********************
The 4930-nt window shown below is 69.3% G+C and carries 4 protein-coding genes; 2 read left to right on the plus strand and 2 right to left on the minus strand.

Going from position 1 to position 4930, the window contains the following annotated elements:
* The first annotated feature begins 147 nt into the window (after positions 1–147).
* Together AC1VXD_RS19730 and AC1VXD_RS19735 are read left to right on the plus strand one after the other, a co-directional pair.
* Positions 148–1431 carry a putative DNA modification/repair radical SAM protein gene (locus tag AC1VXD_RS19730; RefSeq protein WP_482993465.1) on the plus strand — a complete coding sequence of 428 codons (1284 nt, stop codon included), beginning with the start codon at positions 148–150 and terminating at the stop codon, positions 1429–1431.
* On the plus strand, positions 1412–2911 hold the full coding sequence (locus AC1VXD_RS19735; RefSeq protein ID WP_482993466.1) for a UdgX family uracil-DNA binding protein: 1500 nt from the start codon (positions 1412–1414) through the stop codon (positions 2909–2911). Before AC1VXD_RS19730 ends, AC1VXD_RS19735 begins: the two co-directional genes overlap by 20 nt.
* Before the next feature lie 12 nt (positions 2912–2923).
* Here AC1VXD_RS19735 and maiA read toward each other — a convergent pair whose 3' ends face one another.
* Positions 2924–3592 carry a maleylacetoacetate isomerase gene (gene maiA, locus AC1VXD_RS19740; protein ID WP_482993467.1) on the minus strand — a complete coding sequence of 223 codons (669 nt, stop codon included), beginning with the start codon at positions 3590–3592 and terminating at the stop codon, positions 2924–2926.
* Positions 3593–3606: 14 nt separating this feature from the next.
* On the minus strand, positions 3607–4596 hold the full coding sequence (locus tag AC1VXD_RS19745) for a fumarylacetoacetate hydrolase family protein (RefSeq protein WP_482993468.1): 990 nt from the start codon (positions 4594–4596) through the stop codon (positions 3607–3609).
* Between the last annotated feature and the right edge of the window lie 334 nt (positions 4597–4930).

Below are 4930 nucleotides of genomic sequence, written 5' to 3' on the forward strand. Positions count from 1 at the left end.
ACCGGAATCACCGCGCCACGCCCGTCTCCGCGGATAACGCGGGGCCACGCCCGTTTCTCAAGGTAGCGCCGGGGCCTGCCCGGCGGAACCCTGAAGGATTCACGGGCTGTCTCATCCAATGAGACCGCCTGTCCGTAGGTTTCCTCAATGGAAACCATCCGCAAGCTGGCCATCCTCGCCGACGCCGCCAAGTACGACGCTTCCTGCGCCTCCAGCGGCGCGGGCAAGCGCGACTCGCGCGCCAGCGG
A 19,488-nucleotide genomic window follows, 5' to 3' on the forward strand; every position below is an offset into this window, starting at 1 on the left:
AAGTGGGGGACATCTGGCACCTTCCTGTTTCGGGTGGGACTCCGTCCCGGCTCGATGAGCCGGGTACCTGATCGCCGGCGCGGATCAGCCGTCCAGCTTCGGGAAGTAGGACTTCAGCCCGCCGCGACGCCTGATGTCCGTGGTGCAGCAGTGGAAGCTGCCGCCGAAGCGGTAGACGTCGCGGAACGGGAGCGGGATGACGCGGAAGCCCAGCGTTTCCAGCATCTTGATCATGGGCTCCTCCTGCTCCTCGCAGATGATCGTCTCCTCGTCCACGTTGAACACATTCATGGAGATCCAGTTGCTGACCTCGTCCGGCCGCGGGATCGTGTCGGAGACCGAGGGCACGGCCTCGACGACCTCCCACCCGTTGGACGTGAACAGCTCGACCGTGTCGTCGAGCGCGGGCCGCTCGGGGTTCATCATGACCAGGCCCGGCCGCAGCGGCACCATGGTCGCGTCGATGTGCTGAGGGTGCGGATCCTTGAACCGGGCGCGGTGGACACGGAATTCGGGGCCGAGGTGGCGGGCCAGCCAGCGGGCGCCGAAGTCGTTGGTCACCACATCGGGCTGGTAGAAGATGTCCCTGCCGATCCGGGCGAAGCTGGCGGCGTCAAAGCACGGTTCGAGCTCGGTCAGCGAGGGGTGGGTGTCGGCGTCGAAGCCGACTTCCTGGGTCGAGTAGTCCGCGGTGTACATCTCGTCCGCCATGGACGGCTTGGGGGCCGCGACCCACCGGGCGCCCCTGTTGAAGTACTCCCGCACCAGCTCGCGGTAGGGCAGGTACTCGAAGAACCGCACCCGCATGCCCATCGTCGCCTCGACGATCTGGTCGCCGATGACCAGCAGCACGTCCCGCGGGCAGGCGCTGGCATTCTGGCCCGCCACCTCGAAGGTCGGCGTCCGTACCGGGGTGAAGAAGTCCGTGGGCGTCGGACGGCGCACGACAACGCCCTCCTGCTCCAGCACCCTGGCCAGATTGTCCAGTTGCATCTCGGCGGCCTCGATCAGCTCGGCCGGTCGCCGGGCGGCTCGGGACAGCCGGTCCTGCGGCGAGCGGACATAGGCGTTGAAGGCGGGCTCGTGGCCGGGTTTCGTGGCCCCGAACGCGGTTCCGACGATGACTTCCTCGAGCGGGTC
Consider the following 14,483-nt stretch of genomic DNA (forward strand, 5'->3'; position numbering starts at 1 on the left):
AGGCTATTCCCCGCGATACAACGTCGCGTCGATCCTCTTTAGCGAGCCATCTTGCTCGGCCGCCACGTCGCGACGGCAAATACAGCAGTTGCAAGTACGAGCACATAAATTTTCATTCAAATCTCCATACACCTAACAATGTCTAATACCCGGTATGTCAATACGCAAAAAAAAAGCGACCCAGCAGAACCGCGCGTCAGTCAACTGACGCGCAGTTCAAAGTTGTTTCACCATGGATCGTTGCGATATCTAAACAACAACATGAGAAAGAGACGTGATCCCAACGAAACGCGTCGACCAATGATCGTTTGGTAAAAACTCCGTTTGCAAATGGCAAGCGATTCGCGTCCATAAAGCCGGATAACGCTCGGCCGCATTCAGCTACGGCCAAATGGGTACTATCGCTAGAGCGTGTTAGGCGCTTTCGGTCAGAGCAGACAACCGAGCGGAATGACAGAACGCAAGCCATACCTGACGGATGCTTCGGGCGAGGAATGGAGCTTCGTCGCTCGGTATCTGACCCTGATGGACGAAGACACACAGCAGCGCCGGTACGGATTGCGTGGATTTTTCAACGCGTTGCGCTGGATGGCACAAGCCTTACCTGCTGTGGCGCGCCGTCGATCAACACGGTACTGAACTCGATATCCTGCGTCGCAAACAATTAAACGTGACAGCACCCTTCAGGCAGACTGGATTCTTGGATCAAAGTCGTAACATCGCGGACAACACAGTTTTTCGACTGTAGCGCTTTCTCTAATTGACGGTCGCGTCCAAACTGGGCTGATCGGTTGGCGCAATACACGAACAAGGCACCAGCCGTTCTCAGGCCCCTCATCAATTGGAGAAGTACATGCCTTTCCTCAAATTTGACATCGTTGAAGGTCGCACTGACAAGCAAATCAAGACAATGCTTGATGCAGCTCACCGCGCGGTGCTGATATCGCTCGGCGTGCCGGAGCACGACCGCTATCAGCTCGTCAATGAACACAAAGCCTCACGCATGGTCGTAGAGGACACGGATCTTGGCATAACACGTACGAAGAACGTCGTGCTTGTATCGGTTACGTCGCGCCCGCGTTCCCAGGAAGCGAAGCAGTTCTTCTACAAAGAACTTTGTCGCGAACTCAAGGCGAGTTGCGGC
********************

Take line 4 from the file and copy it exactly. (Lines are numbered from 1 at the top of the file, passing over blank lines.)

* Together AC1VXD_RS19730 and AC1VXD_RS19735 are read left to right on the plus strand one after the other, a co-directional pair.